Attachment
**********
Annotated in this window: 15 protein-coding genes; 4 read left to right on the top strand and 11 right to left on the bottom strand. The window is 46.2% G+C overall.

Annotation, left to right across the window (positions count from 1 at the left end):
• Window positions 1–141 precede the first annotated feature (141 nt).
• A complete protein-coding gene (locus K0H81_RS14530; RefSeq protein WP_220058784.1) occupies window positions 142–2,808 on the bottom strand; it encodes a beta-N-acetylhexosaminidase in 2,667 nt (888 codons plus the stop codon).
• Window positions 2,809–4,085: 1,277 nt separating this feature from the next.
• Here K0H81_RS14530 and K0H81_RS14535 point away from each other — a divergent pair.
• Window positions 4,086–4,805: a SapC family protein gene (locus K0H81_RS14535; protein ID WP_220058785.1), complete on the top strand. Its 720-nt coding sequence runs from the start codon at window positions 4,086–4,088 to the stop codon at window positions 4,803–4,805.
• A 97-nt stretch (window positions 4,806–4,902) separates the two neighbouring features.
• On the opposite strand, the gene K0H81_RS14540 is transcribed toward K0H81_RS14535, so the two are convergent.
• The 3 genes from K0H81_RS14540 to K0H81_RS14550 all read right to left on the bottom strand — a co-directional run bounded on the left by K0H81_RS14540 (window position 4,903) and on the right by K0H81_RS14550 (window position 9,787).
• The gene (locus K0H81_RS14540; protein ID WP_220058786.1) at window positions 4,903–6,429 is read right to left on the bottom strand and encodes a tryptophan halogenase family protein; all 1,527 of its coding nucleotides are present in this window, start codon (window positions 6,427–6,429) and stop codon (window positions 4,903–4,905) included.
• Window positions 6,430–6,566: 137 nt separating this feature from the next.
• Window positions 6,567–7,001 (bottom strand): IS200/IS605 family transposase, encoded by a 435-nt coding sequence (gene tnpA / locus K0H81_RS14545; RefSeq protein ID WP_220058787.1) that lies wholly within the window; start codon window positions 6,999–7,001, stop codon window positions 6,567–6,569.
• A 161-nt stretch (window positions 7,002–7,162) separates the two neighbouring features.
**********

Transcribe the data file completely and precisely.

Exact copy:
Annotated in this window: 15 protein-coding genes; 4 read left to right on the top strand and 11 right to left on the bottom strand. The window is 46.2% G+C overall.

Annotation, left to right across the window (positions count from 1 at the left end):
• Window positions 1–141 precede the first annotated feature (141 nt).
• A complete protein-coding gene (locus K0H81_RS14530; RefSeq protein WP_220058784.1) occupies window positions 142–2,808 on the bottom strand; it encodes a beta-N-acetylhexosaminidase in 2,667 nt (888 codons plus the stop codon).
• Window positions 2,809–4,085: 1,277 nt separating this feature from the next.
• Here K0H81_RS14530 and K0H81_RS14535 point away from each other — a divergent pair.
• Window positions 4,086–4,805: a SapC family protein gene (locus K0H81_RS14535; protein ID WP_220058785.1), complete on the top strand. Its 720-nt coding sequence runs from the start codon at window positions 4,086–4,088 to the stop codon at window positions 4,803–4,805.
• A 97-nt stretch (window positions 4,806–4,902) separates the two neighbouring features.
• On the opposite strand, the gene K0H81_RS14540 is transcribed toward K0H81_RS14535, so the two are convergent.
• The 3 genes from K0H81_RS14540 to K0H81_RS14550 all read right to left on the bottom strand — a co-directional run bounded on the left by K0H81_RS14540 (window position 4,903) and on the right by K0H81_RS14550 (window position 9,787).
• The gene (locus K0H81_RS14540; protein ID WP_220058786.1) at window positions 4,903–6,429 is read right to left on the bottom strand and encodes a tryptophan halogenase family protein; all 1,527 of its coding nucleotides are present in this window, start codon (window positions 6,427–6,429) and stop codon (window positions 4,903–4,905) included.
• Window positions 6,430–6,566: 137 nt separating this feature from the next.
• Window positions 6,567–7,001 (bottom strand): IS200/IS605 family transposase, encoded by a 435-nt coding sequence (gene tnpA / locus K0H81_RS14545; RefSeq protein ID WP_220058787.1) that lies wholly within the window; start codon window positions 6,999–7,001, stop codon window positions 6,567–6,569.
• A 161-nt stretch (window positions 7,002–7,162) separates the two neighbouring features.